Some folks feel that the world is divided into two types of people: the haves and the have-nots.
I‘ve come up with another category classification.
From my professional and romantic experiences, it seems that two types of people exist. Either you’re a drain or a tap.
Here’s how it works: Drains are people who suck the life out of others through their endless attempts to deplete them of their time, money, sanity and other resources.
They’ll leave you taxed, torn, and physically and emotionally exhausted from their many needs and demands. Rather than being enhanced by their existence, you feel burdened. At work, they don’t carry their weight In relationships, these parasites take much more than they give. When they don’t get their way, they’re typically pouters and shouters!
Get the picture? Perhaps it’s even the M.O. of someone you know.
Taps, on the other hand, are free flowing individuals who are easy to get along with. They’re laid back and not easily agitated. They are generous in their words and deeds, and they replenish your “spiritual cup” when life takes its toll. Taps are the givers of the world. They are the “go to” people in times of turmoil or trouble. You know the type. They devote their tireless efforts to worthy causes. On the job, they pull more than their weight. In relationships, they give more than they get.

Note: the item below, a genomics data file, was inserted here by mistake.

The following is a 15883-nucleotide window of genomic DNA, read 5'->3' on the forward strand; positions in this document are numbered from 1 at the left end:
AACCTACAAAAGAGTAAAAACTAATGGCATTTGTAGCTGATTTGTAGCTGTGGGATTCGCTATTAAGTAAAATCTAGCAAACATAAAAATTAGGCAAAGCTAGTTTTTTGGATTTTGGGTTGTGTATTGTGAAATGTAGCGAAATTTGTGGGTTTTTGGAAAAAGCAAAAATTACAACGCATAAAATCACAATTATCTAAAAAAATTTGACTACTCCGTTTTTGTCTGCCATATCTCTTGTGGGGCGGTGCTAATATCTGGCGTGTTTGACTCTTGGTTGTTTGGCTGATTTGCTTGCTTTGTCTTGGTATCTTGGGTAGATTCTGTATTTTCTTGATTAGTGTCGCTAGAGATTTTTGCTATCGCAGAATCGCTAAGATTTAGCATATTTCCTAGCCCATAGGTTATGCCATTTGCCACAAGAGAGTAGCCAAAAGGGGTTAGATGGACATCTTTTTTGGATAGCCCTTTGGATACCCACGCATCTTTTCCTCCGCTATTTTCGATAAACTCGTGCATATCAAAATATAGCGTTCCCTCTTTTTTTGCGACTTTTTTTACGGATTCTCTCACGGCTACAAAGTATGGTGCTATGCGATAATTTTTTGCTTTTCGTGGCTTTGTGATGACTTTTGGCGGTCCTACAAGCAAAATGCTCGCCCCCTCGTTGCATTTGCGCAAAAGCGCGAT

Are you a drain or a tap? Here’s an example. A guy who is an associate of mine is your classic drain. How did he qualify for this distinction?
1. He treats his girlfriend like hired help.
2. He lives at home with his parents at the age of thirty.
3. He thinks that the world revolves around him, and that his way of thinking is always right!
4. He’s an emotional adolescent. When dealing with him, you don’t know whether to feel sorry for him, or to be downright angry.
Fortunately for me, however, most of my friends are taps. One in particular comes to mind as I write this. My friend Lilly is well known for her sweet spirit and acts of selflessness.
She’s the one who will act as your chauffer, shuffling you around town to tend to your errands, but refuses to accept petrol money for her efforts. Her kids can count on her to put her social life on hold while she babysits their kids at a moment’s notice. She generously tips bartenders, waiters, and people in the service industry. She’s active in her church, and tries to be a source of strength for others. Now, if I could get her to be prompt, I’d put her in my will!
My friend Bailey is the same way. He’s always rescuing others from some time of mishap or tragedy. He’s freehearted with his time and his money. He’s helped others financially in everything from making ends meet to launching business ventures. As a friend, he can be counted on with solid advice or a firm shoulder on which to lean.
So if one of your goals in the new year is to improve your health and well-being, consider the strain of “drains”.
1. Their sense of entitlement takes a terrible toll on your sense of well being.
2. They contribute to poor health conditions like stress, high blood pressure, frequent migraines, and other maladies.
3. Over time they will cause you to feel resentful and cheated.
4. Their cons greatly outweigh their pros.
Whenever possible, they should be avoided at all cost.
Remember, no drain no pain!